St Albans school launches year-long celebration of reading with author visit
PUBLISHED: 09:26 05 October 2018
A St Albans school invited an author to speak with pupils about her award-winning book as part of their school-wide reading scheme.
Beaumont School in Oakwood Drive invited author Penny Joelson to talk about her book ‘I Have No Secrets’, which the entire school community is reading and discussing this year.
The book tells the story of Jemma, a girl with cerebral palsy who is unable to speak or move, and who becomes the only person who knows the identity of a murderer. As well as being a thriller, the book deals with issues such as fostering, disability and giving a voice to the disempowered.
Penny’s visit on Thursday, September 20 marked the launch of the ‘Beaumont Reads’ scheme, which encourages pupils, staff and parents to read and respond to a young adult novel during the year. The scheme will be supported by activities, events and competitions linked to the entire curriculum, promoting reading as both a skill and a form of escapism.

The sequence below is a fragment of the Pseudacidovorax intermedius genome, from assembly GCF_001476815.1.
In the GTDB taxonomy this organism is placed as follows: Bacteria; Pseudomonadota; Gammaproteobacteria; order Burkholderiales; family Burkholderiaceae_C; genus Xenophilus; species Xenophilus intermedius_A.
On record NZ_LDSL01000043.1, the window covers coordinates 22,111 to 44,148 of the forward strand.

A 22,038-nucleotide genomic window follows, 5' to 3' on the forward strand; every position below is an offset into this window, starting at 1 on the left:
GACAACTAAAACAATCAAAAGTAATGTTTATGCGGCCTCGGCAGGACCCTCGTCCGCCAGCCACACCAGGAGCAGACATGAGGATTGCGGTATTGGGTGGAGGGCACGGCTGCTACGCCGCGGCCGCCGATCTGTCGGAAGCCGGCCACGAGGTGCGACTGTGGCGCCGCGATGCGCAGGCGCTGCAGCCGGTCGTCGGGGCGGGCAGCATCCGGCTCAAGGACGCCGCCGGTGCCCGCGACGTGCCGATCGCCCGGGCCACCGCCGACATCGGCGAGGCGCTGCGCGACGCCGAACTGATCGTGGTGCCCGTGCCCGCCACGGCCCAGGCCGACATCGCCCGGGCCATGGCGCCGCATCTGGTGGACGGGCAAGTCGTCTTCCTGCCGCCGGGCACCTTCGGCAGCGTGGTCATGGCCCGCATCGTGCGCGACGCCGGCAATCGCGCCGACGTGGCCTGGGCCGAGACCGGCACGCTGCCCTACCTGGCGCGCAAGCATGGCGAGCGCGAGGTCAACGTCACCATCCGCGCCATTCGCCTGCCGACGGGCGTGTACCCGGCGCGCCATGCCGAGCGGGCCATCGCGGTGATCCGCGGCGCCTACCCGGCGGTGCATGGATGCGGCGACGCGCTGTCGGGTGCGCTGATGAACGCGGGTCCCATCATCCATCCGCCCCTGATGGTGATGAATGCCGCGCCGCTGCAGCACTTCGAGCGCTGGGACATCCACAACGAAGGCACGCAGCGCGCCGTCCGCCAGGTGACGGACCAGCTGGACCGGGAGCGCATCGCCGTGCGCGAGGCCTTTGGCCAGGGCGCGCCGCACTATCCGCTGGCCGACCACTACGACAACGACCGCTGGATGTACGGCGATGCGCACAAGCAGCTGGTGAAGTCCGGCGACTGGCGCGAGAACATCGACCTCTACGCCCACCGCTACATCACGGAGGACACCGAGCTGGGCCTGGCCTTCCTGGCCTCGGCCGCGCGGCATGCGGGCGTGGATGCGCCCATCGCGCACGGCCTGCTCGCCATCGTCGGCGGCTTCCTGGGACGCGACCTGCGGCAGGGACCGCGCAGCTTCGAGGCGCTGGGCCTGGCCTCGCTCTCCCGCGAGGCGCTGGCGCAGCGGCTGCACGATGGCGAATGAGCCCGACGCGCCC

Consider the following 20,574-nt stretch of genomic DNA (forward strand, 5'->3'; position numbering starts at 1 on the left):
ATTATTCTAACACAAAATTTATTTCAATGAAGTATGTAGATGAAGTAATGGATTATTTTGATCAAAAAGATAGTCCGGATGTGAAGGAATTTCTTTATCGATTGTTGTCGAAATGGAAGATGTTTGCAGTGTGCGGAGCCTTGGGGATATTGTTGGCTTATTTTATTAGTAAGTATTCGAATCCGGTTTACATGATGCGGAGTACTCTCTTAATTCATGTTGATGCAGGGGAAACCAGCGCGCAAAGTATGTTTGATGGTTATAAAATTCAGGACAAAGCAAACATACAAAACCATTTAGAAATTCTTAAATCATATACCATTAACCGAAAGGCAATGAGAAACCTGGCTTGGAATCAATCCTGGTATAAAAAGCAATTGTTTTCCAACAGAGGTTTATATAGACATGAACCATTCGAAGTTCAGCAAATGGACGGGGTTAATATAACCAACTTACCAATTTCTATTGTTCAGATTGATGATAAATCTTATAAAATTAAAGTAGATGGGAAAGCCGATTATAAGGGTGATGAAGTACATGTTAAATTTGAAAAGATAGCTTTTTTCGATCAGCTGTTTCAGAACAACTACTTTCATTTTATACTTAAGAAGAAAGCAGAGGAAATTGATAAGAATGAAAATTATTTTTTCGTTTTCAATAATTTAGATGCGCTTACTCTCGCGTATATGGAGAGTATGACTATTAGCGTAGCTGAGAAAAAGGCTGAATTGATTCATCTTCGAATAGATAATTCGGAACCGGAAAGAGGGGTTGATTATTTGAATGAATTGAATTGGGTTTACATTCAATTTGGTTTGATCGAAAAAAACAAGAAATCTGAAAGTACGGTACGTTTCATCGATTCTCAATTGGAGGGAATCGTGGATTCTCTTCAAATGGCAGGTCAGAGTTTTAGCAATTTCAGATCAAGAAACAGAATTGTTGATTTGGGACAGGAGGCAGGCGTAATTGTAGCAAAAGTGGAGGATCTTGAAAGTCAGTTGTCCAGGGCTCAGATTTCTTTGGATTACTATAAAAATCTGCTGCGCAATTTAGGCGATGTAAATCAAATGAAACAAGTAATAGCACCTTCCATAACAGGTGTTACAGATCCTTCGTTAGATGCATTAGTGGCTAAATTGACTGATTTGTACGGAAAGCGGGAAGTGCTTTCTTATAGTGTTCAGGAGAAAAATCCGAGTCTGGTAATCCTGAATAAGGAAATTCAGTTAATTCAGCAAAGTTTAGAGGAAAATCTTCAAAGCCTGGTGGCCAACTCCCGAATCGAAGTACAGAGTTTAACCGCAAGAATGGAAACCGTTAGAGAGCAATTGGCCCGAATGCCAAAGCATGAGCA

After addressing two assemblies Penny spent time in the school library, where she met with nine pupils who won an opportunity to interview her about her book. Each of the nine pupils received a signed copy of the book, and Penny was presented with an ‘I Have No Secrets’ badge which was custom-made by the school.
All pupils and staff who write a review of the book will also receive a badge, and they are invited to share their thoughts through the Beaumont library Twitter page.
Penny will to continue to support the scheme on social media and with a book signing at the school, and also hopes to return to Beaumont in the spring for an event celebrating the end of the scheme.
She said: “I was thrilled when I heard that Beaumont School had chosen ‘I Have No Secrets’ as their whole school read. I had never heard of this concept and think it’s a wonderful idea.
“As a local author from Potters Bar, I was delighted to visit the school to launch the project and I was overwhelmed by the buzz around the book from everyone from pupils, school librarians, teachers and even parents enthusing on Twitter,
“It means so much to me that the book has appeal to adults of all ages and not just teenagers and young adults.”